I don’t take people seriously.
This past weekend, DaVinci and I went on a tour of Medellin, learning about Pablo Escobar. I booked it through the hostel in which I take Spanish lessons from, so the tour was comprised of backpackers and a Colombian National and his gringa girlfriend, moi. I was sensitive to the tour guides thinking we were backpackers and a little jealous that DaVinci was the coolest in the bunch. He is a Colombian. He knows Medellin. He lived through the decades of Pablo Escobar. I was the outsider. I felt privileged to be with him, but it obviously made me compare myself to all the others on the tour.
If anything, Colombia has taught me some brutal lessons about life, but the biggest of all has been an ego check. In Medellin, it’s easy to run into backpackers, short term visitors for business, just foreigners in general. So at the first chance I get, I quickly dismiss whatever their doing, by telling them “oh, I live here.” I’m not interested in talking about the other places I’m backpacking through, the few pieces of clothing I packed, the wild nights out with other transients. It seems as though, I think that it makes me better than these people by pointing out that I am invested here. I am growing a life here. I have more respect for culture and Nationals.
Today I wondered to myself, what about that makes me better? Does it make me different? How so? And why do I think this way?
We all hear about being sensitive while traveling. How to be a good tourist and contribute to a safe and healthy economy rather than fueling the black market. I truly believe we all struggle with making decisions that add to the good side of the scale, but it is always easier to tell yourself you are helping by giving money to beggars or buying chiclets from a child selling things at a red light, possibly feeding a family for a night. We all know there are bigger causes to these disparities we should be looking to change. I think this is the first reason I set myself apart from others quickly. I want to show that I know better, but I also think it goes deeper than that for me.
I have always prided myself on being different. I was one of the only Asian kids growing up in my small rural upstate NY town. I grew up with different circumstances than my friends. Not rich. Single mother raising me. Refugee father. I learned to be proud of my difference. To defy odds and go to a prestigious private college. Again, one of maybe 5 from my high school to attend this particular college. Won a Fulbright scholarship, one of ten. Then, I was introduced to the real world, where I didn’t really matter. Tons of people were Asian. Tons of others rose from poverty and made the most of single parent upbringings. Plenty of others got into prestigious schools and received Fulbrights. I am just a number now.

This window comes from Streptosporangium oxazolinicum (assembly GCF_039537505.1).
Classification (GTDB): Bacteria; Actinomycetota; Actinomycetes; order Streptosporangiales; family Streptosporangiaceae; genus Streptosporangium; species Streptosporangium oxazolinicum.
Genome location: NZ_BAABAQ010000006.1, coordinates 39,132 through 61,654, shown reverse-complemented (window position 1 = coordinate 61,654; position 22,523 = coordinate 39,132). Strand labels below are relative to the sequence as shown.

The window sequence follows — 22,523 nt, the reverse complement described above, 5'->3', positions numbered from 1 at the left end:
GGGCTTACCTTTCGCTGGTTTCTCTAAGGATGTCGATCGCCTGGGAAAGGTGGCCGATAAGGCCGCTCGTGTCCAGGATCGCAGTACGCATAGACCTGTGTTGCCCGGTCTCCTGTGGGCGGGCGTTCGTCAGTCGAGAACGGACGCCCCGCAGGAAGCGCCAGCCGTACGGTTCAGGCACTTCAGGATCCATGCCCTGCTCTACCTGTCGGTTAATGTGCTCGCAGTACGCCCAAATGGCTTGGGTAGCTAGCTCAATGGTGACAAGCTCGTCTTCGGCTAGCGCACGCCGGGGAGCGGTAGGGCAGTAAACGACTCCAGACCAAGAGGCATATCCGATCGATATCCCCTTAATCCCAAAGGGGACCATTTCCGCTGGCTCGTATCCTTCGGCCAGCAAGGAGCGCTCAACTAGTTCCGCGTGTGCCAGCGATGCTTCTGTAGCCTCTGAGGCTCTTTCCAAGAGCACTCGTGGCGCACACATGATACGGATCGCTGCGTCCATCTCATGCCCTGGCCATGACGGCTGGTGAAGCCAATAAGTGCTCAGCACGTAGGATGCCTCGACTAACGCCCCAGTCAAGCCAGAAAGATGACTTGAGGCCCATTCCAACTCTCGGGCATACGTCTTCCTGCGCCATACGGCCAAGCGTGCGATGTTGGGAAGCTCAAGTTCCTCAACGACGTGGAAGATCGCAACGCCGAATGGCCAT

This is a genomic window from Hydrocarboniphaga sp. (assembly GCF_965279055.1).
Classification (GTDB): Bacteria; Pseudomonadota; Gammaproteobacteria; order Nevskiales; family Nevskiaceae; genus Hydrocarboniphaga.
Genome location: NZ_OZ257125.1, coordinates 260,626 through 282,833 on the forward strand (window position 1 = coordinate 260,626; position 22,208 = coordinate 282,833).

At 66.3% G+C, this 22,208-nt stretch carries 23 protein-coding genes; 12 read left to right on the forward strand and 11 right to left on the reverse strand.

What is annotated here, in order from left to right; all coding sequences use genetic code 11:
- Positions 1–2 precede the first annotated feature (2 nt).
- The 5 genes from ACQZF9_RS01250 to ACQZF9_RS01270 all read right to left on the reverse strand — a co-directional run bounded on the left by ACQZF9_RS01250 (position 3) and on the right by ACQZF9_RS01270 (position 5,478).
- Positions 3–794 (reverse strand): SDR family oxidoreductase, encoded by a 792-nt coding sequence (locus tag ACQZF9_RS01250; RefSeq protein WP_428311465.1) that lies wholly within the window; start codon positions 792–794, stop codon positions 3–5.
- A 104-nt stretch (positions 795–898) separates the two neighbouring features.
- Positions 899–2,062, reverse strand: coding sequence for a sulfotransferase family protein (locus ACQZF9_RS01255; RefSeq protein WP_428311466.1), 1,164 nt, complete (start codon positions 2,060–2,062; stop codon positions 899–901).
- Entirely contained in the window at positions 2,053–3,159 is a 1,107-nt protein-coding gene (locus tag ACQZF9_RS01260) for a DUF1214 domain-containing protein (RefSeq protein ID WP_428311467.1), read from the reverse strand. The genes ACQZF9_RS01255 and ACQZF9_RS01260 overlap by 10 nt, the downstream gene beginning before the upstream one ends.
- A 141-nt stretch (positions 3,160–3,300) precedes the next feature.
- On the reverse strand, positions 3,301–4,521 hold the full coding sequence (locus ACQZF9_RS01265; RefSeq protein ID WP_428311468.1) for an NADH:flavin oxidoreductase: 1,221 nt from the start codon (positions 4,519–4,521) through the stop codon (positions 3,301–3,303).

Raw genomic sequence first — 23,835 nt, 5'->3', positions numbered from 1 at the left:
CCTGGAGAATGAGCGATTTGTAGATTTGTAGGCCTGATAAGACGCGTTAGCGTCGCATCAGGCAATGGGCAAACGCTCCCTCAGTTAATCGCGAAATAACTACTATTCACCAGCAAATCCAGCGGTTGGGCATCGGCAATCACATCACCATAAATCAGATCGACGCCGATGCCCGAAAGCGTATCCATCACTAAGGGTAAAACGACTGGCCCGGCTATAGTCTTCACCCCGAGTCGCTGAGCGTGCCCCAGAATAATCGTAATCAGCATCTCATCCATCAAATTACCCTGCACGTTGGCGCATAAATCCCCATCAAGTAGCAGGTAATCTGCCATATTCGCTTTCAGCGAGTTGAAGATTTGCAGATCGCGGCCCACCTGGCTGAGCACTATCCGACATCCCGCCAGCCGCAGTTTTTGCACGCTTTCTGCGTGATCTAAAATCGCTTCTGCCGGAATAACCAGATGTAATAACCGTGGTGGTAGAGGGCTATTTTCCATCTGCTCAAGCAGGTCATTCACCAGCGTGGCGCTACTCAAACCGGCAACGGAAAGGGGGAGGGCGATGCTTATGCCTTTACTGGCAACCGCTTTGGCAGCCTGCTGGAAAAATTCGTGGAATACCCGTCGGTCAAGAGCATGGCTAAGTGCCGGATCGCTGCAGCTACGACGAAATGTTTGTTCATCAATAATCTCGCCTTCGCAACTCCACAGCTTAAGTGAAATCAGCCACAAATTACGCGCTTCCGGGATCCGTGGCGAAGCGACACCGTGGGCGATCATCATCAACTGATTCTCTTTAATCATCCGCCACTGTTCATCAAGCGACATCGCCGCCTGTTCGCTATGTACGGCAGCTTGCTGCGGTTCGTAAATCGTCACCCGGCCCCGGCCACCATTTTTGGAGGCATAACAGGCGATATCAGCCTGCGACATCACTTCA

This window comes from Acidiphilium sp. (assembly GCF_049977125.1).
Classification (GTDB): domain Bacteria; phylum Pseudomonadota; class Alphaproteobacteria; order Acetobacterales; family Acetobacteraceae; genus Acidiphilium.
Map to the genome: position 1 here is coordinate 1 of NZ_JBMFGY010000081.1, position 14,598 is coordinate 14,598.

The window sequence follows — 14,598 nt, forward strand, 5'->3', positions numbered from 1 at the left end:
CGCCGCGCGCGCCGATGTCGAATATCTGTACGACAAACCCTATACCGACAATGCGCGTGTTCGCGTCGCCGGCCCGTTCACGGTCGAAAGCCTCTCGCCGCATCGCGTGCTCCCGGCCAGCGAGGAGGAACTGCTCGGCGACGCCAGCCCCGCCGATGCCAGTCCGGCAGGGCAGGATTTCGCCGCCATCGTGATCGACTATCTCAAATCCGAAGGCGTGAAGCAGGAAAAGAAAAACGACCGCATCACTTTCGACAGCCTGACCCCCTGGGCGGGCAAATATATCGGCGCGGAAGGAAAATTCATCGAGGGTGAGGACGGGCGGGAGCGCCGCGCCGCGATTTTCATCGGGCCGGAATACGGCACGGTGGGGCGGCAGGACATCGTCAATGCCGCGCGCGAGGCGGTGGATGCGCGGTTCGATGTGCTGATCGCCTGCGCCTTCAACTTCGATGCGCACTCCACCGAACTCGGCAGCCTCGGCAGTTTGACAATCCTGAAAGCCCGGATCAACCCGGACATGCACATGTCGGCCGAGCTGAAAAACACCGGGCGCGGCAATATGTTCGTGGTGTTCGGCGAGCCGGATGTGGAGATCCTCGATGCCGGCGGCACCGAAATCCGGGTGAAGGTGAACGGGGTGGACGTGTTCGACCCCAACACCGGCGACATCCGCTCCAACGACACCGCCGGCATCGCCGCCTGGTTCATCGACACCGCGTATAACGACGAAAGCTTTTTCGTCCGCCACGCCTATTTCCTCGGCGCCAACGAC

But for some reason, no matter where I am or what I’m doing, I feel the need to set myself apart from others. Even if that means putting them down or making them feel lesser. Obviously it’s more about me than it is whoever I am putting down. I feel this need to prove myself, show my worth, and why I deserve to be in any given place.
Colombia has showed me not to go overboard in this regard. I think that living abroad shows people not to get too confident, in all things.Language is an ever constant check of your knowledge, native or foreign. Life is a constant learning process, teaching you new things each day, whether you choose to recognize the lessons or not. But have no fear, they will catch up to you sooner or later, reminding you of your previous mistakes.
Just because I “live” somewhere doesn’t mean shit. I can be a decrepit depressed hermit in any city. No matter if you are living, traveling, working, whatever, it depends on what you do with the environment you are in.
I do this in many situations: work, travel, friendship and love. The reason why I can’t find lasting love is because I don’t take my suitors seriously. I think of them as good for right now, but…something. They don’t have a serious job, or a job at all. They don’t value education. They have wacky theories about life or God forbid politics. I also don’t take their care and affection seriously. I am quick to give men an out or reason not to invest in a relationship with me. It’s easier for me so I don’t ever have to feel left behind. I dismiss people before they can dismiss me.
Bam. Now that’s called a revelation and how to take the first step: admitting you have a problem.